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Particle physics
Particle physics

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1  Particle physics in context

Although particle physics is often thought of as a ‘new’ concept, it has in fact been around for much, much longer. Like many of the great fundamental theories, the concept of an atomic like structure was first proposed by the ancient Greeks, by the philosopher Democritus (460–370BC). He believed that the matter we see around us was formed from a variety of different atoms. While this is known to be incorrect (and if you didn’t know this, you will soon!) in two ways (there are only 92 stable atoms, not a wide variety and they are divisible into smaller components), it was a great place to start from.

Fast forward a few thousand years, and by the 1930s, it was recognised that atomic nuclei are composed of protons and neutrons, and that in atoms the nuclei are surrounded by clouds of electrons. The existence of one more type of particle was surmised - the electron neutrino - which is produced in some radioactive decays when atoms change from one type to another. Finally, the photon was recognised as the quantum of energy involved in electromagnetic interactions.

Eighty years ago the account of subatomic structure would have ended with these particles, but now a deeper layer of structure is known. It is believed that protons and neutrons are composed of structureless particles known as quarks, while electrons and electron neutrinos are merely examples of a broader class of particles known as leptons. Furthermore, there are other fundamental interactions, besides electromagnetism, each of which has its own set of quanta. Leptons and quarks are discussed in the following sections, and the quanta of other fundamental interactions are discussed at the end of this course.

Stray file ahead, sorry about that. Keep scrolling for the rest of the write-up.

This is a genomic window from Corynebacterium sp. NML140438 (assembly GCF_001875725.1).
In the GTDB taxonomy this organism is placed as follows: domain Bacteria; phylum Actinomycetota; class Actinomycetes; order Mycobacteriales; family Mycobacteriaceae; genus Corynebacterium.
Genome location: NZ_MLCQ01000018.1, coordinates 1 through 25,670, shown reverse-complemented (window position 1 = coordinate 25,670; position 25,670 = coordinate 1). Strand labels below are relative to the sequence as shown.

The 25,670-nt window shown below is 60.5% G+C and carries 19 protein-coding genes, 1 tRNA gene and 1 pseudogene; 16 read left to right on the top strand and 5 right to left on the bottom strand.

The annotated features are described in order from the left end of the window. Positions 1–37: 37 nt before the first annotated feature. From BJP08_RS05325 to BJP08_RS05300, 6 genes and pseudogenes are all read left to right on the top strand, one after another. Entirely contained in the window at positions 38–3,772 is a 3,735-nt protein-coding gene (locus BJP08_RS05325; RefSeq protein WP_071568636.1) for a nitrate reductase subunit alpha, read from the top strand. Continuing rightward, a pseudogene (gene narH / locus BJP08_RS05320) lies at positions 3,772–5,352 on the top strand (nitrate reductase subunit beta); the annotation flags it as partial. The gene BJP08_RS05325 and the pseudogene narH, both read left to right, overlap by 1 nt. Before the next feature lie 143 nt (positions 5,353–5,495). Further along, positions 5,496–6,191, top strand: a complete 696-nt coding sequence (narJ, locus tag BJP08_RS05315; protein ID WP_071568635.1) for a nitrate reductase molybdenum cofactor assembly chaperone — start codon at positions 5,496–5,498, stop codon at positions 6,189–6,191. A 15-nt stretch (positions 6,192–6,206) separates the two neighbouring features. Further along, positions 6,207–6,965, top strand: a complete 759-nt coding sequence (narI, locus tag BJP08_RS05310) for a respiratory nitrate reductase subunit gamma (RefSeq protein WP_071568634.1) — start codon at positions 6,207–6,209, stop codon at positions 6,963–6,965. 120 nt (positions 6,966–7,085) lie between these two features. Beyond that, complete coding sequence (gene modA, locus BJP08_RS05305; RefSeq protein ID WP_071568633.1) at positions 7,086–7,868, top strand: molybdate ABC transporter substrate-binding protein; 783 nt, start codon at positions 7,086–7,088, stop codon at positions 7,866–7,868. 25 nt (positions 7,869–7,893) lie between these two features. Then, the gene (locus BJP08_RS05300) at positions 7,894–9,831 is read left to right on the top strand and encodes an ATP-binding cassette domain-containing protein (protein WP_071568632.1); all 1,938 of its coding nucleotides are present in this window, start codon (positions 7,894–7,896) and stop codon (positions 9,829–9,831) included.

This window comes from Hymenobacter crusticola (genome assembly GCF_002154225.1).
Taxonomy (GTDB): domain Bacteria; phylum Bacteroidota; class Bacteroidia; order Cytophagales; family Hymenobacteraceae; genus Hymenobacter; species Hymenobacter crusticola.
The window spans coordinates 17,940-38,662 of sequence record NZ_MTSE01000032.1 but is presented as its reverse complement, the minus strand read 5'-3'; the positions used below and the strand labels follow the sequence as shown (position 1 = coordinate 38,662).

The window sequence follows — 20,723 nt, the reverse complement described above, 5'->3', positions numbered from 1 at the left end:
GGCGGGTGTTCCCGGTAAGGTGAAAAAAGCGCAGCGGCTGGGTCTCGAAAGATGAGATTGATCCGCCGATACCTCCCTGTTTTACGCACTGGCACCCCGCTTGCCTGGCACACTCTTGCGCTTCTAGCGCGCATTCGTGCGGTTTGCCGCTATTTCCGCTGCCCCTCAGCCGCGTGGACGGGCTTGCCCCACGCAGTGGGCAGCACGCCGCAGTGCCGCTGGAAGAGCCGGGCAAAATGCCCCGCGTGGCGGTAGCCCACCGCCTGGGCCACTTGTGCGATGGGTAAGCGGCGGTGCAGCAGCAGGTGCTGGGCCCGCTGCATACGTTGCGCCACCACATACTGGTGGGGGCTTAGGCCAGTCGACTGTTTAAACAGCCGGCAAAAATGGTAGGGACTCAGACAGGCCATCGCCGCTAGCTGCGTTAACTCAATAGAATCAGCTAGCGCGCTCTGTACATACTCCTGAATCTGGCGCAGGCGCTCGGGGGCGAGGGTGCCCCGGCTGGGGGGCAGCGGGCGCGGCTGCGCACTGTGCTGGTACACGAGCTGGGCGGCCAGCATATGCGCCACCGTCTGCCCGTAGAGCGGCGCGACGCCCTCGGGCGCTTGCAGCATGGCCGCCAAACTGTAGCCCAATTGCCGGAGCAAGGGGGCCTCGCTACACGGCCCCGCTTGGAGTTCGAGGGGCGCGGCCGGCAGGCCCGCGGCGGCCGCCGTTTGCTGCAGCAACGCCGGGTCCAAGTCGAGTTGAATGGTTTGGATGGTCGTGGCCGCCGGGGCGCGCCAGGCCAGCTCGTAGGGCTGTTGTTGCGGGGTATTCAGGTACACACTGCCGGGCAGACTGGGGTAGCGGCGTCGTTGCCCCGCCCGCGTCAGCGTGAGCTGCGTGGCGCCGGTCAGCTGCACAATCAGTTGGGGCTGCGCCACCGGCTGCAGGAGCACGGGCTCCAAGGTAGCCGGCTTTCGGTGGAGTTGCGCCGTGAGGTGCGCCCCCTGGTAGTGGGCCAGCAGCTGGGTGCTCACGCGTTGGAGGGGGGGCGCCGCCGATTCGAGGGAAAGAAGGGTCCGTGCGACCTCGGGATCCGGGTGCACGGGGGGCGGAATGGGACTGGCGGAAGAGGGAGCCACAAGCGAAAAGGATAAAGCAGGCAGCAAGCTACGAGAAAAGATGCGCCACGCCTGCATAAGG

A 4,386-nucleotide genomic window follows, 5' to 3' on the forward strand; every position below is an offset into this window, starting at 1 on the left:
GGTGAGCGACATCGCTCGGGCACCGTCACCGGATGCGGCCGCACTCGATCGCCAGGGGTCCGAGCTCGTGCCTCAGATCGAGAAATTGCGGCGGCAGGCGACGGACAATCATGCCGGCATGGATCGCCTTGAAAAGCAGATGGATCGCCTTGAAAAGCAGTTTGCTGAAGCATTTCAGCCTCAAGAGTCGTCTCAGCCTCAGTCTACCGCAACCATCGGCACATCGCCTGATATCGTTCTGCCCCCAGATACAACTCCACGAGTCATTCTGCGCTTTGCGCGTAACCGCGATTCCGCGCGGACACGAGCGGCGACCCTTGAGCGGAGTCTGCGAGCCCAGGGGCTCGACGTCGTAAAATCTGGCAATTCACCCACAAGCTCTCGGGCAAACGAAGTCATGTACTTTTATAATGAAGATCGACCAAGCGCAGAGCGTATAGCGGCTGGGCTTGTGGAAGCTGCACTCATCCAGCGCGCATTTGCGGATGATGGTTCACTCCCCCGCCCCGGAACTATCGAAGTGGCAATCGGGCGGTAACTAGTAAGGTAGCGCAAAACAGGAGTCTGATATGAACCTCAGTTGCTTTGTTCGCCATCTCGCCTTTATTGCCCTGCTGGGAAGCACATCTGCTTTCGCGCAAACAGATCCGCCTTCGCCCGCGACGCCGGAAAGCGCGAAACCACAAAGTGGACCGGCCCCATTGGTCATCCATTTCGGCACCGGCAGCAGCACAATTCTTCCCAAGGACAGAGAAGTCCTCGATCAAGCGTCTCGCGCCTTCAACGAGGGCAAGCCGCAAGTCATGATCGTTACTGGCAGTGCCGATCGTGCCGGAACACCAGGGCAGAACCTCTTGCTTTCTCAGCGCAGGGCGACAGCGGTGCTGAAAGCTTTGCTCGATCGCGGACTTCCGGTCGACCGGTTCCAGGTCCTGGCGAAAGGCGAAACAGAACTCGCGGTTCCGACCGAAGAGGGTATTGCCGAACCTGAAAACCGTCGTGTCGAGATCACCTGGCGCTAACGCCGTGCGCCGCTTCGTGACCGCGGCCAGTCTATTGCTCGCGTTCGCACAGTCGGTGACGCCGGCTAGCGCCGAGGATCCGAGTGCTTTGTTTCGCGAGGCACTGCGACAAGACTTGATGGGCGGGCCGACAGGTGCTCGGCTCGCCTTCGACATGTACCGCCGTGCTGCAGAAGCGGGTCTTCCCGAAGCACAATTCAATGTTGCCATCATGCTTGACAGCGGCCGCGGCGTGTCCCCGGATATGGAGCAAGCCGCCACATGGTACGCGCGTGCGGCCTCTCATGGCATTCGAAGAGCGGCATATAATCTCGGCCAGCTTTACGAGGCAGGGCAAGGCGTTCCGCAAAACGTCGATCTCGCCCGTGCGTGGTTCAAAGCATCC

Before embarking on this journey through particle physics, consider the following puzzle: all of the atoms that make up the Universe (apart from hydrogen atoms) contain neutrons as well as protons in their nuclei. Yet free neutrons (that is, those not inside nuclei) undergo beta decay with a half-life of about 10 minutes. In the early Universe, soon after the Big Bang and before atoms formed, there are believed to have existed equal numbers of protons and neutrons. So why didn’t the neutrons all decay at that time, leaving a Universe made only of hydrogen? You will return to answer this puzzle at the end of this course.